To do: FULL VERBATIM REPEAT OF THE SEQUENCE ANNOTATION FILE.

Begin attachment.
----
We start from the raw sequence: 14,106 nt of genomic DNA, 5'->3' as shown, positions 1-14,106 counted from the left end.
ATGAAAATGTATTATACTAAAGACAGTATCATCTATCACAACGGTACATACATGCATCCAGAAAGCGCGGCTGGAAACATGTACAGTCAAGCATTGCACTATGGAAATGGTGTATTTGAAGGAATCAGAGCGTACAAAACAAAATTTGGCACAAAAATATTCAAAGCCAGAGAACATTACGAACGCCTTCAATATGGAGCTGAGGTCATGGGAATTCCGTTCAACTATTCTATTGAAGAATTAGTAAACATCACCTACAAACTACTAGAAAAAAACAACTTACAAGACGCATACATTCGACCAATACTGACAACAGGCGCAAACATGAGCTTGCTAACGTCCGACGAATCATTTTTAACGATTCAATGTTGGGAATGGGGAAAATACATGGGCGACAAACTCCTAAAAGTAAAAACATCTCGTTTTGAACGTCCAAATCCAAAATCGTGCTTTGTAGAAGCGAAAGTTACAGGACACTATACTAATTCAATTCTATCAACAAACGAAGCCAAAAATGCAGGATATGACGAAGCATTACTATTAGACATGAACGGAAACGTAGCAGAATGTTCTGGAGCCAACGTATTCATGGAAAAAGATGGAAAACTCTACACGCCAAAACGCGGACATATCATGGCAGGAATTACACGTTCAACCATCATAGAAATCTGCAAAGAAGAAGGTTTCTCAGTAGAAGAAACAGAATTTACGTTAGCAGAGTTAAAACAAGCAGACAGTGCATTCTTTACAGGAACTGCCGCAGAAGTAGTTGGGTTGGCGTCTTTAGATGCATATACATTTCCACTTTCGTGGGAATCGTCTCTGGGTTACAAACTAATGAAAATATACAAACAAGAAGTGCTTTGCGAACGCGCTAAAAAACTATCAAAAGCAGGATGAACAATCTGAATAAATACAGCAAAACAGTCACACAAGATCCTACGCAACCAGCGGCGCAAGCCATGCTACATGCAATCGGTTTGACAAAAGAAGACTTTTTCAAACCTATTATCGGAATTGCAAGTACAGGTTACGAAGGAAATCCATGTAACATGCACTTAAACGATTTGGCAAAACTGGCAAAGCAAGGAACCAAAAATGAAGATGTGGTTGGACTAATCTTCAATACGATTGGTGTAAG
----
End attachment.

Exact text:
We start from the raw sequence: 14,106 nt of genomic DNA, 5'->3' as shown, positions 1-14,106 counted from the left end.
ATGAAAATGTATTATACTAAAGACAGTATCATCTATCACAACGGTACATACATGCATCCAGAAAGCGCGGCTGGAAACATGTACAGTCAAGCATTGCACTATGGAAATGGTGTATTTGAAGGAATCAGAGCGTACAAAACAAAATTTGGCACAAAAATATTCAAAGCCAGAGAACATTACGAACGCCTTCAATATGGAGCTGAGGTCATGGGAATTCCGTTCAACTATTCTATTGAAGAATTAGTAAACATCACCTACAAACTACTAGAAAAAAACAACTTACAAGACGCATACATTCGACCAATACTGACAACAGGCGCAAACATGAGCTTGCTAACGTCCGACGAATCATTTTTAACGATTCAATGTTGGGAATGGGGAAAATACATGGGCGACAAACTCCTAAAAGTAAAAACATCTCGTTTTGAACGTCCAAATCCAAAATCGTGCTTTGTAGAAGCGAAAGTTACAGGACACTATACTAATTCAATTCTATCAACAAACGAAGCCAAAAATGCAGGATATGACGAAGCATTACTATTAGACATGAACGGAAACGTAGCAGAATGTTCTGGAGCCAACGTATTCATGGAAAAAGATGGAAAACTCTACACGCCAAAACGCGGACATATCATGGCAGGAATTACACGTTCAACCATCATAGAAATCTGCAAAGAAGAAGGTTTCTCAGTAGAAGAAACAGAATTTACGTTAGCAGAGTTAAAACAAGCAGACAGTGCATTCTTTACAGGAACTGCCGCAGAAGTAGTTGGGTTGGCGTCTTTAGATGCATATACATTTCCACTTTCGTGGGAATCGTCTCTGGGTTACAAACTAATGAAAATATACAAACAAGAAGTGCTTTGCGAACGCGCTAAAAAACTATCAAAAGCAGGATGAACAATCTGAATAAATACAGCAAAACAGTCACACAAGATCCTACGCAACCAGCGGCGCAAGCCATGCTACATGCAATCGGTTTGACAAAAGAAGACTTTTTCAAACCTATTATCGGAATTGCAAGTACAGGTTACGAAGGAAATCCATGTAACATGCACTTAAACGATTTGGCAAAACTGGCAAAGCAAGGAACCAAAAATGAAGATGTGGTTGGACTAATCTTCAATACGATTGGTGTAAG